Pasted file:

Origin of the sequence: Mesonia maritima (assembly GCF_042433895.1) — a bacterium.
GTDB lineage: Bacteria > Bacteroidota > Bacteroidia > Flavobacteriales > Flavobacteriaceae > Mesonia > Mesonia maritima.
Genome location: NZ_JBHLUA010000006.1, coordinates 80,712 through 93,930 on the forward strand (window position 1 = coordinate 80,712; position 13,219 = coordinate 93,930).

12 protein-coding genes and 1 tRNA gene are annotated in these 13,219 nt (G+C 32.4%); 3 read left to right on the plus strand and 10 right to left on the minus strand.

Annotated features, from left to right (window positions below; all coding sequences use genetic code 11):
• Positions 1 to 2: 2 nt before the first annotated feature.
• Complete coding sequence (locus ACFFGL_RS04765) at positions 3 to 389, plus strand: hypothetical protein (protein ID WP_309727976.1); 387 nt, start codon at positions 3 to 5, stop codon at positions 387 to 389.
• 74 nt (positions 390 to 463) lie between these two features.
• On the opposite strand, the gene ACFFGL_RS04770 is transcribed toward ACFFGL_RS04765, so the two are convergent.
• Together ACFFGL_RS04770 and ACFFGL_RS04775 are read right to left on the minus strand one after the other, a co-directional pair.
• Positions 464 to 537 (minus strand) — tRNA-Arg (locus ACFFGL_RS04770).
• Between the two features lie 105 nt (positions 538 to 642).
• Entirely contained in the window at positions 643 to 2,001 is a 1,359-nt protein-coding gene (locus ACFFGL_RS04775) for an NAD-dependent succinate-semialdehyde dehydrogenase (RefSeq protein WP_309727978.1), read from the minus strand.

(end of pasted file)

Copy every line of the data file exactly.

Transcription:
Origin of the sequence: Mesonia maritima (assembly GCF_042433895.1) — a bacterium.
GTDB lineage: Bacteria > Bacteroidota > Bacteroidia > Flavobacteriales > Flavobacteriaceae > Mesonia > Mesonia maritima.
Genome location: NZ_JBHLUA010000006.1, coordinates 80,712 through 93,930 on the forward strand (window position 1 = coordinate 80,712; position 13,219 = coordinate 93,930).

12 protein-coding genes and 1 tRNA gene are annotated in these 13,219 nt (G+C 32.4%); 3 read left to right on the plus strand and 10 right to left on the minus strand.

Annotated features, from left to right (window positions below; all coding sequences use genetic code 11):
• Positions 1 to 2: 2 nt before the first annotated feature.
• Complete coding sequence (locus ACFFGL_RS04765) at positions 3 to 389, plus strand: hypothetical protein (protein ID WP_309727976.1); 387 nt, start codon at positions 3 to 5, stop codon at positions 387 to 389.
• 74 nt (positions 390 to 463) lie between these two features.
• On the opposite strand, the gene ACFFGL_RS04770 is transcribed toward ACFFGL_RS04765, so the two are convergent.
• Together ACFFGL_RS04770 and ACFFGL_RS04775 are read right to left on the minus strand one after the other, a co-directional pair.
• Positions 464 to 537 (minus strand) — tRNA-Arg (locus ACFFGL_RS04770).
• Between the two features lie 105 nt (positions 538 to 642).
• Entirely contained in the window at positions 643 to 2,001 is a 1,359-nt protein-coding gene (locus ACFFGL_RS04775) for an NAD-dependent succinate-semialdehyde dehydrogenase (RefSeq protein WP_309727978.1), read from the minus strand.